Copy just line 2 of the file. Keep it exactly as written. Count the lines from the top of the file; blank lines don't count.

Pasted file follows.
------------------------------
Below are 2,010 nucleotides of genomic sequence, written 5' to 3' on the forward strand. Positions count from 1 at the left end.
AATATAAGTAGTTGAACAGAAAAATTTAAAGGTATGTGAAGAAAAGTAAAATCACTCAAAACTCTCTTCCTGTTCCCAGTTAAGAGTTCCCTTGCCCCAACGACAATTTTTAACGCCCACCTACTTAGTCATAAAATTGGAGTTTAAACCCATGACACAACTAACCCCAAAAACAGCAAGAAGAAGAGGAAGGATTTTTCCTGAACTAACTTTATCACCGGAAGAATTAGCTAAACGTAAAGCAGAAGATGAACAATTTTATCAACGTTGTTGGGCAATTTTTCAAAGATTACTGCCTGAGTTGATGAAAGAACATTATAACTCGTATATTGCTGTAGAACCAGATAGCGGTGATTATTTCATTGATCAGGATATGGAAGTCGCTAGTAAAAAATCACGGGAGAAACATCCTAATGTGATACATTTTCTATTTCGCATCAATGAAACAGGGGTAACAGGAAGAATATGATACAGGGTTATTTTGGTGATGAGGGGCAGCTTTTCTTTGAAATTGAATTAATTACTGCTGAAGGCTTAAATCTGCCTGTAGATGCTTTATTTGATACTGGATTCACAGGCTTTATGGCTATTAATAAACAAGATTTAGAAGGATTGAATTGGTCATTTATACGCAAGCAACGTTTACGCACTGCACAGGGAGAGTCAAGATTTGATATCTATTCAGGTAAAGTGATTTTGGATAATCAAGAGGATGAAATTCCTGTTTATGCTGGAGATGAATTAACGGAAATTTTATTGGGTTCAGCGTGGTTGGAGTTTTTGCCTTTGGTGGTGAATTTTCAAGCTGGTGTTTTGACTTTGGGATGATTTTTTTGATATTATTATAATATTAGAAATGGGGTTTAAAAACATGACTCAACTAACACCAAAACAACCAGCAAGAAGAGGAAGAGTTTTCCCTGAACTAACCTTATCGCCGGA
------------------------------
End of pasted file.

AATATAAGTAGTTGAACAGAAAAATTTAAAGGTATGTGAAGAAAAGTAAAATCACTCAAAACTCTCTTCCTGTTCCCAGTTAAGAGTTCCCTTGCCCCAACGACAATTTTTAACGCCCACCTACTTAGTCATAAAATTGGAGTTTAAACCCATGACACAACTAACCCCAAAAACAGCAAGAAGAAGAGGAAGGATTTTTCCTGAACTAACTTTATCACCGGAAGAATTAGCTAAACGTAAAGCAGAAGATGAACAATTTTATCAACGTTGTTGGGCAATTTTTCAAAGATTACTGCCTGAGTTGATGAAAGAACATTATAACTCGTATATTGCTGTAGAACCAGATAGCGGTGATTATTTCATTGATCAGGATATGGAAGTCGCTAGTAAAAAATCACGGGAGAAACATCCTAATGTGATACATTTTCTATTTCGCATCAATGAAACAGGGGTAACAGGAAGAATATGATACAGGGTTATTTTGGTGATGAGGGGCAGCTTTTCTTTGAAATTGAATTAATTACTGCTGAAGGCTTAAATCTGCCTGTAGATGCTTTATTTGATACTGGATTCACAGGCTTTATGGCTATTAATAAACAAGATTTAGAAGGATTGAATTGGTCATTTATACGCAAGCAACGTTTACGCACTGCACAGGGAGAGTCAAGATTTGATATCTATTCAGGTAAAGTGATTTTGGATAATCAAGAGGATGAAATTCCTGTTTATGCTGGAGATGAATTAACGGAAATTTTATTGGGTTCAGCGTGGTTGGAGTTTTTGCCTTTGGTGGTGAATTTTCAAGCTGGTGTTTTGACTTTGGGATGATTTTTTTGATATTATTATAATATTAGAAATGGGGTTTAAAAACATGACTCAACTAACACCAAAACAACCAGCAAGAAGAGGAAGAGTTTTCCCTGAACTAACCTTATCGCCGGA